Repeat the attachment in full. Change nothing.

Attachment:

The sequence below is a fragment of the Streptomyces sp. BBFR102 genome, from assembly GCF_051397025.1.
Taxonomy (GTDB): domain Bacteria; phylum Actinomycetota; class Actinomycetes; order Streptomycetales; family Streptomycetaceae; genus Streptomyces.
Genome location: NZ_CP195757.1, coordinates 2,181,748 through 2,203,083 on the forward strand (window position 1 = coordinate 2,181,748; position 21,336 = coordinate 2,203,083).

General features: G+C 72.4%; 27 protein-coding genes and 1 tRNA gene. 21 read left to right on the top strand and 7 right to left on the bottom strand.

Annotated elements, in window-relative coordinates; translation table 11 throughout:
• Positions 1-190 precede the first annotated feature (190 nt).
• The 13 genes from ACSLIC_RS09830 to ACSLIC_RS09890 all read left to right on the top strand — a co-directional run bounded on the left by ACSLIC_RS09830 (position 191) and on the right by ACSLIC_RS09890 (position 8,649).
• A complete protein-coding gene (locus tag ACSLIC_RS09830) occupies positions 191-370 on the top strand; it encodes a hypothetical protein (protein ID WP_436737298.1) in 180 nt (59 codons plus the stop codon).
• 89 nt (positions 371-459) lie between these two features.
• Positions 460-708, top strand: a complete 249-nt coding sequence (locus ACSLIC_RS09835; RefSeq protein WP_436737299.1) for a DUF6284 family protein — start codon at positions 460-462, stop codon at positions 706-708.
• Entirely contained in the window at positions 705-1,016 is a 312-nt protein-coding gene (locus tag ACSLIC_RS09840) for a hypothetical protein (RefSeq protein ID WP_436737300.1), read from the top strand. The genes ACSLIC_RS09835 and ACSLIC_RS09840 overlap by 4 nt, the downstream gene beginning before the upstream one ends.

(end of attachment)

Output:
The sequence below is a fragment of the Streptomyces sp. BBFR102 genome, from assembly GCF_051397025.1.
Taxonomy (GTDB): domain Bacteria; phylum Actinomycetota; class Actinomycetes; order Streptomycetales; family Streptomycetaceae; genus Streptomyces.
Genome location: NZ_CP195757.1, coordinates 2,181,748 through 2,203,083 on the forward strand (window position 1 = coordinate 2,181,748; position 21,336 = coordinate 2,203,083).

General features: G+C 72.4%; 27 protein-coding genes and 1 tRNA gene. 21 read left to right on the top strand and 7 right to left on the bottom strand.

Annotated elements, in window-relative coordinates; translation table 11 throughout:
• Positions 1-190 precede the first annotated feature (190 nt).
• The 13 genes from ACSLIC_RS09830 to ACSLIC_RS09890 all read left to right on the top strand — a co-directional run bounded on the left by ACSLIC_RS09830 (position 191) and on the right by ACSLIC_RS09890 (position 8,649).
• A complete protein-coding gene (locus tag ACSLIC_RS09830) occupies positions 191-370 on the top strand; it encodes a hypothetical protein (protein ID WP_436737298.1) in 180 nt (59 codons plus the stop codon).
• 89 nt (positions 371-459) lie between these two features.
• Positions 460-708, top strand: a complete 249-nt coding sequence (locus ACSLIC_RS09835; RefSeq protein WP_436737299.1) for a DUF6284 family protein — start codon at positions 460-462, stop codon at positions 706-708.
• Entirely contained in the window at positions 705-1,016 is a 312-nt protein-coding gene (locus tag ACSLIC_RS09840) for a hypothetical protein (RefSeq protein ID WP_436737300.1), read from the top strand. The genes ACSLIC_RS09835 and ACSLIC_RS09840 overlap by 4 nt, the downstream gene beginning before the upstream one ends.